Saturday, January 28, 2006
While Dr. D was reading the Emma Lazarus poem, "The New Colossus," I remembered my middle school days. For one reason or another, I had a free period to do whatever I wanted. Instead of playing outside, I found myself in the school library trying to look up the history of the Statue of Liberty. Liberty...what a great word. I find it interesting (and possibly ironic?) that the Statue of Liberty was commissioned by a few noted Frenchmen to celebrate the centennial of America's independence. A way, if you will, to celebrate America's pursuit for "human liberty." That the Lady Liberty was and still is the iconic symbol for immigrants to travel to America where there was a melting pot of ideas and innovation. Where is that melting pot now? In a January 9th, 2006 Wall Street Journal article titled, "How U.S. Immigration Evolved As the Nation Grew and Changed," the author, Cynthia Crossen notes that the issue of immigation and its concerns that are prevalent even today (i.e. a surplus of poor unskilled workers taking jobs from today's Americans) were also present in the early 20th century. So, this issue of immigration, while seemingly new, has actually been a concern for more than 80 years. Questions as to whom should we allow? Are there exemptions if the individuals seeking entrance into the US from "designated" countries? Who defines all of this? Even now, this past fall the Department of Homeland Securitty (DHS) has sought to revamp the questions on the U.S. Citizenship test. Whether or not those questions will be tougher or easier is up for debate, though most signs point to a toughening of questions. Given all the above, there seems to be a tension between accepting people seeking human liberty and those undermining American job security. What are your thoughts?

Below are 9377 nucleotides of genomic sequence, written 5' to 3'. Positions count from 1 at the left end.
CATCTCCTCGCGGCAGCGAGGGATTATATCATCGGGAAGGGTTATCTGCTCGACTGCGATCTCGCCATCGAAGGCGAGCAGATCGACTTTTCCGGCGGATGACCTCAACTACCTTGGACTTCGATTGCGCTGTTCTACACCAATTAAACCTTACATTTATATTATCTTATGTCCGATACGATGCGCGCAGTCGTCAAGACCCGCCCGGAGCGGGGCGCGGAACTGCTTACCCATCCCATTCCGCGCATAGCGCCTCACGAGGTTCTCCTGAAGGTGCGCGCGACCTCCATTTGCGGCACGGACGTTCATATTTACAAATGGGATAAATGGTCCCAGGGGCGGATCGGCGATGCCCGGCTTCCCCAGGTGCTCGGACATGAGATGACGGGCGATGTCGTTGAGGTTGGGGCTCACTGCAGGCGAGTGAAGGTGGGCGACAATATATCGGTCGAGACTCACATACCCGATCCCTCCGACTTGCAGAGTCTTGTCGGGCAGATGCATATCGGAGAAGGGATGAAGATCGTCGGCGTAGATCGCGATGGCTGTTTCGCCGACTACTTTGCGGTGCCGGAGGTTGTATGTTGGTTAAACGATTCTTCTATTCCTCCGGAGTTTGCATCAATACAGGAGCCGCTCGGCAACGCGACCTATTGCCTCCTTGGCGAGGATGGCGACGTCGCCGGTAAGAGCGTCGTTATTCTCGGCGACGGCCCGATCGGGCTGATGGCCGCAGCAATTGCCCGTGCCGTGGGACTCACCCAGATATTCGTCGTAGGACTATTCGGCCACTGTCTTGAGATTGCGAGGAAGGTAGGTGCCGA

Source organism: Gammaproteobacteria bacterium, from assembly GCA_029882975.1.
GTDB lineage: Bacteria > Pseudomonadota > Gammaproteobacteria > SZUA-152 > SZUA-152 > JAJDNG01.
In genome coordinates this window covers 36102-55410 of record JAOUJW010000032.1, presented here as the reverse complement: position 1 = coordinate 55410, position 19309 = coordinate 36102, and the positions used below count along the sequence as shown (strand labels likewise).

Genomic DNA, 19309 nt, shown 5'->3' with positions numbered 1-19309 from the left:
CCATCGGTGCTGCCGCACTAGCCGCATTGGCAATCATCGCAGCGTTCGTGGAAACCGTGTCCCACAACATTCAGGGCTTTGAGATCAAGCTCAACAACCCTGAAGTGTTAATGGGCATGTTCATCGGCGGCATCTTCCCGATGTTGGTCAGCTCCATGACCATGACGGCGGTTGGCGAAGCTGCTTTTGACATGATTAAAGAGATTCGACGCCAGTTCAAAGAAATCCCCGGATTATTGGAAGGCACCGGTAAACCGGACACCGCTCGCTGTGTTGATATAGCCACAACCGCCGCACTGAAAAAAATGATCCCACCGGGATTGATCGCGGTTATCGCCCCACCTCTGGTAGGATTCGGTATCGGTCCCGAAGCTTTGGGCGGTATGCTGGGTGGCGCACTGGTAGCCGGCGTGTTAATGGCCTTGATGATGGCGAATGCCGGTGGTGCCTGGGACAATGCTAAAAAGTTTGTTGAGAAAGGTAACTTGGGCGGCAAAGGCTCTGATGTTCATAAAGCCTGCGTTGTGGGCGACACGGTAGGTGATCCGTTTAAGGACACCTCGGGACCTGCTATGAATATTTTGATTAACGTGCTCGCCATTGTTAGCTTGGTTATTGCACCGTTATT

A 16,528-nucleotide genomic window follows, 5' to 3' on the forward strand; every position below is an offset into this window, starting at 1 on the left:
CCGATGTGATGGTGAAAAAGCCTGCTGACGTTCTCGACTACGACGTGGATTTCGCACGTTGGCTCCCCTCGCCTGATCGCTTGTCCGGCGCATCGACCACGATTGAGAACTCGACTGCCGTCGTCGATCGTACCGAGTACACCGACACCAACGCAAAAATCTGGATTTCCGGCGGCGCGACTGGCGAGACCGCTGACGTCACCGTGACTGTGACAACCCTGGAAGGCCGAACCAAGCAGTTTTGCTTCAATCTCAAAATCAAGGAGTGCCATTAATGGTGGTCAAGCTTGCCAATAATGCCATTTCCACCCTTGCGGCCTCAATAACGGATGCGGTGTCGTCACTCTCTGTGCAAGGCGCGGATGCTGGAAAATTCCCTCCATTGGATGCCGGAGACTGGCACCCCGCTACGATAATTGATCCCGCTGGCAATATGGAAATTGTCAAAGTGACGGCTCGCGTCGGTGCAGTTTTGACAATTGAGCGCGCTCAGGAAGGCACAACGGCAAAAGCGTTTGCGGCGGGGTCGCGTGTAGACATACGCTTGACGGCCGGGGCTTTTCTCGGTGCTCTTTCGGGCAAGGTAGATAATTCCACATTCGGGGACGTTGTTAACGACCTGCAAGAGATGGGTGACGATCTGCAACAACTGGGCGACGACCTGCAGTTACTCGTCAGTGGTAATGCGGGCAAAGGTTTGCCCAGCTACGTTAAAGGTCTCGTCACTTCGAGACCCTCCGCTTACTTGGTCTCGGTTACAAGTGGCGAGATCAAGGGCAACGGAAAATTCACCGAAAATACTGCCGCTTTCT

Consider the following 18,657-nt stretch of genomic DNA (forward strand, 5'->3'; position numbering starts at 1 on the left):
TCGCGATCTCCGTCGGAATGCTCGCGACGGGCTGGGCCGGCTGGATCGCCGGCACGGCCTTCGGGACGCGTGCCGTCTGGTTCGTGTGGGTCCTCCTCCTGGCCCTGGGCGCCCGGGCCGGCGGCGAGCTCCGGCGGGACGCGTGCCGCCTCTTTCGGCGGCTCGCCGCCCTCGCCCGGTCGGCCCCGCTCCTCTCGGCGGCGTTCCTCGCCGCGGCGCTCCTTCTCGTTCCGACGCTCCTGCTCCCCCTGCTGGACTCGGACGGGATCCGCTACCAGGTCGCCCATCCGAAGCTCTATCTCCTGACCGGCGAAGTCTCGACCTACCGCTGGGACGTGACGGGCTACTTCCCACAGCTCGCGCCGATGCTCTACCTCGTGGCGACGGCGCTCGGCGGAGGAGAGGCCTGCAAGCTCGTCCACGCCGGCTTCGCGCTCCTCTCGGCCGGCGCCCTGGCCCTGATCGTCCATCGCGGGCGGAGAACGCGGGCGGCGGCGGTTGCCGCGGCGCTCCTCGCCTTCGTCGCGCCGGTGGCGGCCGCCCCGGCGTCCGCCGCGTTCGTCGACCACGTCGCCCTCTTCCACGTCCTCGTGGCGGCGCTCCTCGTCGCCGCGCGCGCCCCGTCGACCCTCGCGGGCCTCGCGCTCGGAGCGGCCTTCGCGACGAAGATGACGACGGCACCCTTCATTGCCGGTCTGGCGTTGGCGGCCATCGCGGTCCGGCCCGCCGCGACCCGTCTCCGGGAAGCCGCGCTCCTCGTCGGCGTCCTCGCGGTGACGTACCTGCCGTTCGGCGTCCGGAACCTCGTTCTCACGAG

Posted by don at 4:09 PM